[Modeling] Modeling an Agent Class- register your opinion
Dr. Hong Zhu
Dr. Hong Zhu" <hong.zhu1@BTinternet.com
Mon, 23 Jun 2003 22:31:48 +0100
The need of an agent oriented programming language is a very good point. I
entirely agree with that. In fact, I have raised this issue in last year's
AOSE workshop and AOIS workshop joint panel discussion at AAMSA'02.
Having said that, if I understand correctly, our current goal is an
agent-oriented modelling language. The question is: Can we separate the
problem how to model information systems in an agent-oriented way from the
problem how to implement an agent-oriented models in object-oriented
programming languages? In my opinion, it is separable.
----- Original Message -----
From: Joaquin Peña <firstname.lastname@example.org>
To: 'ModelingTC' <email@example.com>
Sent: Monday, June 23, 2003 09:33
Subject: RE: [Modeling] Modeling an Agent Class- register your opinion
That is our idea: Use role modelling techniques at analysis stage
and use design patterns at design that allows to implement roles
decoupling coordinated behaviour (interactions with other agents)
and functionality (services, knowledge, abilities, ... Agents
Our motivation for supporting this approach is that we think we
need a solution until we have commercial programming languages
that supports dynamic and multiple classification.
> Hi Joaquin,
> I agree: implementing roles with most OO languages is not
> very straight forward. This has been a problem with most
> programming languages for the last 50 years. Notice that I
> said "most." There are some that do support dynamic and
> multiple classification -- and they are [shudder] object
> oriented (e.g., KEE, Kappa, CLOS). The point I think you are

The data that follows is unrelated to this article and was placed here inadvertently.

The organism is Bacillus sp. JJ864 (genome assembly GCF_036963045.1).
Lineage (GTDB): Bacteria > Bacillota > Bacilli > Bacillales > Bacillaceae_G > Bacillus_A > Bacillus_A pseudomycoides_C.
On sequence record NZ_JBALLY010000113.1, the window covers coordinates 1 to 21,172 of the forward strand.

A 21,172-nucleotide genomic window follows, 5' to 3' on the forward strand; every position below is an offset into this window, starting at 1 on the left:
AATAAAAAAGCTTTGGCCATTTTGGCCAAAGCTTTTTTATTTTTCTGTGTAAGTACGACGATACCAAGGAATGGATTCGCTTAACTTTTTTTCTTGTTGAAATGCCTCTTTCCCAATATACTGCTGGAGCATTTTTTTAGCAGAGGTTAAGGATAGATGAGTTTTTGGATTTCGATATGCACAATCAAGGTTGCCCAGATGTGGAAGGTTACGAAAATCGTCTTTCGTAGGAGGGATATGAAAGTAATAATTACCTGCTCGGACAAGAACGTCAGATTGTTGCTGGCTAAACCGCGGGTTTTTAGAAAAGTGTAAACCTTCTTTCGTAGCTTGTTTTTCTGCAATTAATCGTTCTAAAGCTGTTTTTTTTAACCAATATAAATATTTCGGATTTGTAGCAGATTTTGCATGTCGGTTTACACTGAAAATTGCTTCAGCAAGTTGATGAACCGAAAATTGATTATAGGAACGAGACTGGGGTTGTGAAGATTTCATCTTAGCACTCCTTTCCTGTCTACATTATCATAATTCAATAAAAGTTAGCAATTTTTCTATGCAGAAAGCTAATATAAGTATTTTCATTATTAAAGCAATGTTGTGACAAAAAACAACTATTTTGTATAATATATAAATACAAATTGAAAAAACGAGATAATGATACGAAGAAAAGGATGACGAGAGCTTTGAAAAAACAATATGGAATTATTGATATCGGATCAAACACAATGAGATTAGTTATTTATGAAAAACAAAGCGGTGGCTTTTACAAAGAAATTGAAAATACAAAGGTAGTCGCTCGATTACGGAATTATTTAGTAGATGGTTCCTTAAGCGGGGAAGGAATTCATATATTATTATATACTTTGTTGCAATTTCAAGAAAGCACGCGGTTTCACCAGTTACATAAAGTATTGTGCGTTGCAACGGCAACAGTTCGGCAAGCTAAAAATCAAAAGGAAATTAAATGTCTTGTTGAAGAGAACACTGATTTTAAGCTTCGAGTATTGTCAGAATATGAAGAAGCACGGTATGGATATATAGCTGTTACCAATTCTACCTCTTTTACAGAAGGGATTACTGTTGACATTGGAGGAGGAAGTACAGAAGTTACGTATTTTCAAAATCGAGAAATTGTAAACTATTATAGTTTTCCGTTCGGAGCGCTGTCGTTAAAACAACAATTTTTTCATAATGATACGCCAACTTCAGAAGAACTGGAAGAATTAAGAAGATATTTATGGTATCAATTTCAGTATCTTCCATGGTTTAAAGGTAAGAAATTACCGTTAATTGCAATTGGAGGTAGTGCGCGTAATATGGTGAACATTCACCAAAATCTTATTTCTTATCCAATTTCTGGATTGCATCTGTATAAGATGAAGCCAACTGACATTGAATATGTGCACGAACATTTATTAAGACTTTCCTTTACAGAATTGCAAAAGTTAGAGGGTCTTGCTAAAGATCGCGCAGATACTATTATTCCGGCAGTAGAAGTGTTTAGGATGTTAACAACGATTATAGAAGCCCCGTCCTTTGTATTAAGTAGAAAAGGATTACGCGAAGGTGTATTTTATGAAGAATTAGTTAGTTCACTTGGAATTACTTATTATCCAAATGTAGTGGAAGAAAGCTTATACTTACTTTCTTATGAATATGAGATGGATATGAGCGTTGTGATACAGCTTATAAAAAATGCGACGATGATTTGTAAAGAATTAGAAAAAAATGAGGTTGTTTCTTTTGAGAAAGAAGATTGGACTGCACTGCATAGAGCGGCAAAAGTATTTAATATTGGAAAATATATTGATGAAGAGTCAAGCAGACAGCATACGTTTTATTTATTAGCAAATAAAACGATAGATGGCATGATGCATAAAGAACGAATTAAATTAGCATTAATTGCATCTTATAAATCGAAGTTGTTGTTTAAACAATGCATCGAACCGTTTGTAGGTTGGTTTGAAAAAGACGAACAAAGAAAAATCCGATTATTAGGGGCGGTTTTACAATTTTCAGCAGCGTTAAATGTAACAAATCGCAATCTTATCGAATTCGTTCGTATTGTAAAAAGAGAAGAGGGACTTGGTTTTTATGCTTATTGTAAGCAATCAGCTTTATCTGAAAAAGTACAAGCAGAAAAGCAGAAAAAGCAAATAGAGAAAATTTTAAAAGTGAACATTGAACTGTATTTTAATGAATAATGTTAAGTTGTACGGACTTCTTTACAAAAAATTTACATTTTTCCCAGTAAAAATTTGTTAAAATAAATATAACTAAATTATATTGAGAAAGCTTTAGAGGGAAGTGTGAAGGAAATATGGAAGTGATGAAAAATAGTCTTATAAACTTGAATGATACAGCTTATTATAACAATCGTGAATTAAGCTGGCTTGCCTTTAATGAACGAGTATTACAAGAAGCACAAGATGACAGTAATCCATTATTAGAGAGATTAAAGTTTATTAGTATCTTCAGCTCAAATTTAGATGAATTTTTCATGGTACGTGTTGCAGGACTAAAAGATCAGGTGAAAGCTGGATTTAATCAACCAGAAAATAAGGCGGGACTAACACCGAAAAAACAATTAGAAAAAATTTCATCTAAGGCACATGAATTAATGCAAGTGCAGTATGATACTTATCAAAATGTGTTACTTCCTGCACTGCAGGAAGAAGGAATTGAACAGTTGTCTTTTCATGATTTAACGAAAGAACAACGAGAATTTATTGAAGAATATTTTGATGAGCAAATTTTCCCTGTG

> making, then,
> A) agents need an approach that supports dynamic and multiple
> classification, and
> B) when we implement agents, we need to make sure that their
> development platforms support dynamic and multiple classification.
> Some people use variations of the State or Adapter patterns
> to accomplish this -- which is basically like creating the
> "proxy" as you describe. Did I understand you correctly?
> On 6/20/03 3:38 AM, "Joaquin Peña" indited:
> > In our view, a role does not mean isolated. It only takes meaning
> > involved in a role model.
> > As Sehl, we see role as an abstract concept using at
> analysis stage to
> > perform a behaviour--directed analysis and to naturally model
> > organizational structures. That it is to say, Role Models are the
> > representation of Goals, and tasks, are the services that an agent
> > playing a role must provide to interact with others roles
> in the role
> > model to achieve this goal.
> > Thus, the description of a MAS can be seen in two levels: The Role
> > Level is an abstract behaviour centered view (used in
> analysis), and
> > the Class level where roles are implemented and mapped onto agents.
> > Well, but ¿How Roles can be Implemented? Our view is an Aspect
> > Oriented Approach where an agent is a set of pure
> functional passive
> > components (that provides all the services its role
> > requires) that can be only used via a set of proxy objects that
> > represents the roles. Thus, interactions are implemented in a role
> > class (proxy) completely separated from functionality.
> James, I think
> > this fit with your definition of role ¿doesn't it?
> > With our view, if an employee agent that lose it department
> means that
> > it lose the proxy that represent this role, thus, hereafter
> this agent
> > can not use the services it provides for employee.
> > We think that roles don't have a direct mappig in the
> object Oriented
> > paradigms.
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